There is something, though it may not be practical for everyone. Apple growers thin the fruit on trees, to get fewer but larger apples. They use a thinning agent (a simulated hormone, also called a growth regulator) to do this. Applied properly, this can cause almost all the fruit to drop off.
Marv Wiegand and Dennis Wegner at Ray Wiegand's Nursery in Macomb have used this, on crabapples. (Crabapples and apples are the same species, distinguished only by the size of the fruit, so this advice applies to both.) Wiegand's produces top-notch plants, so I'm confident that anything they do would also be safe on our prized ornamentals.
Marv explained, "Normally, we don't want to prevent our crabapples from fruiting. We select varieties in part for their fruit, which can be beautiful through the winter. But last year we had quite a number of small crabapples heeled in up at our farm that we didn't want to bear fruit. We wanted them to divert that energy for leaf growth, instead."
Dennis gave me the details. "We sprayed them with a thinning agent when about 90% of the flower petals had fallen off - the label of the product told us how much and when to spray. On all but one variety of crabapple, about 90% of the fruit fell off."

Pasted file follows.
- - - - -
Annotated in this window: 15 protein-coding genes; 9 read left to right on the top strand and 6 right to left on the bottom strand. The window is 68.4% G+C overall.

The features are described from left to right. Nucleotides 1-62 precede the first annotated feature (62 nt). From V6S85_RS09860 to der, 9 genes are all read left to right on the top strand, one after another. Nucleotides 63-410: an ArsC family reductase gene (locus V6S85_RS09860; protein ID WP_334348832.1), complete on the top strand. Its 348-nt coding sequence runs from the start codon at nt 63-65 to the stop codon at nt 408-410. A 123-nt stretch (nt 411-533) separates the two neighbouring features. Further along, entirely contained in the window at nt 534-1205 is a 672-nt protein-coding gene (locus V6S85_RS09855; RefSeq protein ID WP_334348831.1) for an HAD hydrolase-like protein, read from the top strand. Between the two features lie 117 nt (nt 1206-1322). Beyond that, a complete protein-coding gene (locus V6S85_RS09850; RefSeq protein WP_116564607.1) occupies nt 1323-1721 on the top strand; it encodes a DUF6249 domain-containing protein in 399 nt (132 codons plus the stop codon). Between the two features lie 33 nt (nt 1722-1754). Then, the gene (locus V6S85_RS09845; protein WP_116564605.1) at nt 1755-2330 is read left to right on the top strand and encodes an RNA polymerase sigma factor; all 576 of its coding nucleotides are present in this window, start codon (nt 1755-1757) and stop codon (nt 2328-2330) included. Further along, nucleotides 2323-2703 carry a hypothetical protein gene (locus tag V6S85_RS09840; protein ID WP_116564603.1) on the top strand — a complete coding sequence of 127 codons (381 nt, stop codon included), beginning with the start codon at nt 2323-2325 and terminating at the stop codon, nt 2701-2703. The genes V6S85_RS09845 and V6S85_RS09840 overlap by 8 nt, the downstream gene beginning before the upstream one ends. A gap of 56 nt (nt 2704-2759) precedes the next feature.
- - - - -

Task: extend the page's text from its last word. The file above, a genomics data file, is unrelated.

Marv added these qualifiers. "For us, it worked. There are considerations a homeowner would want to keep in mind, though. Spraying a full sized tree may take special equipment, expensive. Also, what we used is probably not available in quantities suitable for a homeowner - we made 100 gallons of spray mixture from each package. It's also been hard to get hold of this year, maybe because regulations regarding its use are changing. And you can't overlook the fact that improperly used, it can also harm bees, which is not good: bees are essential to agriculture and their populations are already way down recently because of mite infestations."
The product Wiegand's used is based on napthaleneacetimide, which is also the basis of a product called Florel. Florel is currently registered for use on apples to promote flower and reduce fruiting. Write for further information about Florel to the manufacturer, Monterey Chemical Co., P.O. Box 5317, Fresno, CA 93755.
Maybe it would be simpler to do what I do with my apples? I'm not particularly interested in harvesting my apples, so I don't have to tend to cleanliness for the sake of disease and insect control. I put a large bed of groundcover under the tree, let the apples fall into it and decompose there. It may not be for everyone, but it works fine here.